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The next day, I took an overnight bus to Balikpapan with a New Zealand couple. Here we changed a few minibuses from the outskirt of Samarinda, to Tenggarone, to Kota Bungai, where we took a boat to the village of Muara Muntai along the mighty Sungai Makaham.

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Muara Muntai is a relatively clean, beautifully-constructed and organized village on a swampy island with wide broadwalk and satellite next to almost every house. Some houses are as elaborated as large houses on land. We checked in a simple losmen for $5 a night.

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After breakfast and morning walk, we took a cez across Danau (Lake) Jampung to the first Dayak village on the Mahakam called Tanjung Isuy. After checking into another losmen with beautiful view, we went for a walk and were invited by the local to the first night of the Ceremony for the Dead celebration.

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Traditional ceremonies were always quite boring to be honest, especially after a few hours of mourning songs. Luckily, besides the 'singers' on one side of the longhouse, there are also a large number of very young children playing chess in the middle and another group of men gambling on the far end. Each oblivious of the other group.The highlight of the ceremony is the dancing or the circling of the skull box seven times by men and women separately. I joined in to the action, learned some new steps and was glad to finally retreat back to my room for the night.

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Next morning, we rode along Sungai Ohong, a tributary off Sungai Mahakam, into another village called Moncong. While most exposed land were logged and farmed in the beginning, after an hour, our cez slowly took us into a territory with thick forest and large trees where kingfishers, herons, monitor lizards and proboscis monkeys roam freely. This is how I always imagine Borneo, at least the images on TV, not the polluted towns and plantations. Our cez driver, Yani, skillfully navigated through fallen logs over the next few hours while we enjoy the wildlife Borneo was so famous for.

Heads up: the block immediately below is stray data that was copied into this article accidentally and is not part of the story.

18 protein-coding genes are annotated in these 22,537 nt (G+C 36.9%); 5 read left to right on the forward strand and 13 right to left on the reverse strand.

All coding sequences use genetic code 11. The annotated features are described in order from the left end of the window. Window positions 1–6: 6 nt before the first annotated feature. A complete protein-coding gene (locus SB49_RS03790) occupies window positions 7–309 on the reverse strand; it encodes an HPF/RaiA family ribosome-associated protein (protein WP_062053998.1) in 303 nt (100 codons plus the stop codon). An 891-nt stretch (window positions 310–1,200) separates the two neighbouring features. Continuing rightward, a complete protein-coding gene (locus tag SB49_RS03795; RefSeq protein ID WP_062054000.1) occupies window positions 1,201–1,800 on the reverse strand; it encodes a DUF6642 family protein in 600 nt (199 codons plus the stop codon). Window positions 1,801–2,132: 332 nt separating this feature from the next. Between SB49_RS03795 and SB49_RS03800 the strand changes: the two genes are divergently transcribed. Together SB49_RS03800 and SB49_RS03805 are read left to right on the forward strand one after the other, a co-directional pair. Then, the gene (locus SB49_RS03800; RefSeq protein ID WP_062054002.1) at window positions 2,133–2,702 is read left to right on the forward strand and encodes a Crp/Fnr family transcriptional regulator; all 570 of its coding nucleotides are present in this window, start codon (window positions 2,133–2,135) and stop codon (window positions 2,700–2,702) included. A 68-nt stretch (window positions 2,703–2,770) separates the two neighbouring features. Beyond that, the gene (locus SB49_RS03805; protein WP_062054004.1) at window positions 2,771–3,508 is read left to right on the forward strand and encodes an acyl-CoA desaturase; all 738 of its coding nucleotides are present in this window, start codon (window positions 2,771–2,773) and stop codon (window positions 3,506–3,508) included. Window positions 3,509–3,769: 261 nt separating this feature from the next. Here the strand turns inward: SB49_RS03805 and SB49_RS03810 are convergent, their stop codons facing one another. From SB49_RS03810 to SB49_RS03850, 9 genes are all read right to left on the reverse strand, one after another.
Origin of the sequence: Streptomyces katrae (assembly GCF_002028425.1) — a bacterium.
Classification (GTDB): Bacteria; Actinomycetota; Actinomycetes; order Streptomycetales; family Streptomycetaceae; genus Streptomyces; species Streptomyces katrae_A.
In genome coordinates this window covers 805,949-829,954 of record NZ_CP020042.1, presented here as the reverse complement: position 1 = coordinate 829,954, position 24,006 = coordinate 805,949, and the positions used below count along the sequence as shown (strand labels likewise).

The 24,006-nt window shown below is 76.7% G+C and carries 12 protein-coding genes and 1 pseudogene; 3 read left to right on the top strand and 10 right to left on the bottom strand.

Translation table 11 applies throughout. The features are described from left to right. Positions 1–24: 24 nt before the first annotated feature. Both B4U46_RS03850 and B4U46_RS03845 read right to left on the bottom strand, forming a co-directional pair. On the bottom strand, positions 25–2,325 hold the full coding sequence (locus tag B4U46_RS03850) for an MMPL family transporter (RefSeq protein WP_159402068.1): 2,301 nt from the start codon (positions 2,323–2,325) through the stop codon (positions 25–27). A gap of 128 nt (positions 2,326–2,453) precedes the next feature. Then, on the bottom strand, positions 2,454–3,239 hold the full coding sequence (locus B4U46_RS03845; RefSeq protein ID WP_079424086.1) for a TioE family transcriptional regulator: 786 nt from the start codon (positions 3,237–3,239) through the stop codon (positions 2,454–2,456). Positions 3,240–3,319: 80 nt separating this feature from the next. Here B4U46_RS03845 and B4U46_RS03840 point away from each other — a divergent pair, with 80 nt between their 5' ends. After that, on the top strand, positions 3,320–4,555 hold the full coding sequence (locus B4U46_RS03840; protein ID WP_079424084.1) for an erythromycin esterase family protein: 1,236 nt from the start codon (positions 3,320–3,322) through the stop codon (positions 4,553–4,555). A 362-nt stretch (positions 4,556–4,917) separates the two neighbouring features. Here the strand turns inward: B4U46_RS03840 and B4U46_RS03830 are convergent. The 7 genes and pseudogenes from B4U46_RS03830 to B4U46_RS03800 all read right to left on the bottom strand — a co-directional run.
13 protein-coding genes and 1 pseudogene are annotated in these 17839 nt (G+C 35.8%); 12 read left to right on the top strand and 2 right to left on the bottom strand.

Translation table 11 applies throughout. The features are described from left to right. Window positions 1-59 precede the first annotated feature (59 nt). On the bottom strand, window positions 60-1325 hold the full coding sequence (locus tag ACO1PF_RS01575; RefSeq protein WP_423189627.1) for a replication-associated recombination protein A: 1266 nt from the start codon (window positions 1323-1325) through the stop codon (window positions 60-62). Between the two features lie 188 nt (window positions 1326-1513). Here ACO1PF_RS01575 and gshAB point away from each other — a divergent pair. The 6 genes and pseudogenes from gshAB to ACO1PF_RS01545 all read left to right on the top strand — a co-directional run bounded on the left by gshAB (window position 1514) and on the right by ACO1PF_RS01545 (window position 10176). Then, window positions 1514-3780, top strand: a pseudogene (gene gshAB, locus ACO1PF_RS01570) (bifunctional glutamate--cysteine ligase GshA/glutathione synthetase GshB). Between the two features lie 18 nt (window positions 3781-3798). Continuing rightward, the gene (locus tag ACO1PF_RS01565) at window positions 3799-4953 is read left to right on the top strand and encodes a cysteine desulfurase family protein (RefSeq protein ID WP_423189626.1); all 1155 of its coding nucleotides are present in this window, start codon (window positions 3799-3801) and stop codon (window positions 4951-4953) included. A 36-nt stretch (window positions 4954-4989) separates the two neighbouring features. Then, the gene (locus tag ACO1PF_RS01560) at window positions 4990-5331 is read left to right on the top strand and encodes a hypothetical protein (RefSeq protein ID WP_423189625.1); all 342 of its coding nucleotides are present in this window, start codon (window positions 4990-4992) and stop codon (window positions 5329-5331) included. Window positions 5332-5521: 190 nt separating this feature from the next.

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On our return trip, the sky turned dark and the daily downpour began. Our boat kept moving along the narrow river with millions of raindrops hitting the river surface - a true rainforest river experience, I told myself and then dozed off shortly after with the soothing sound of rain.

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Posted by shinenyc 05:17 Archived in Indonesia Tagged backpacking Comments (0)

The King and I

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15 hours, 150 small towns, 1500 villages and 15000 potholes later, I finally arrived at Pangkanlanbun at 3am. This is the gateway town for Tanjung Puting National Park where the famous Camp Leakey Orangutan Rehabitation Centre is located in south Kilimantan.

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After all the sitting, I decided to find the police station in town for the letter I needed for the park permit, instead of hiring an ojec (motorbike taxi). I need to photocopy my visa but most of the fotocopy shops in town has no power at mid-day. I kept walking quite aimlessly on a large road until the large police station appeared on my right. A small fotocopy shops had a small line of people. I made my copy and was directed to a room where the park letter can be obtained. After 20 min, I obtained my letter from a friendly policeman.

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My next stop is the park office. I kept walking in midday sun on the large road. 15...30...45 min... Finally after almost 5km, I reached the road lead off a traffic circle where the park office is supposed to locate. Once I walked inside the office and stated my purpose of coming, I saw surprising look on many faces. 'Why did you come by yourself?', Inten, a friendly officer asked me. Later, I realized that most tourists obtained their permits from their tour guide or agency. I ended up befriended and met up with Inten a few times.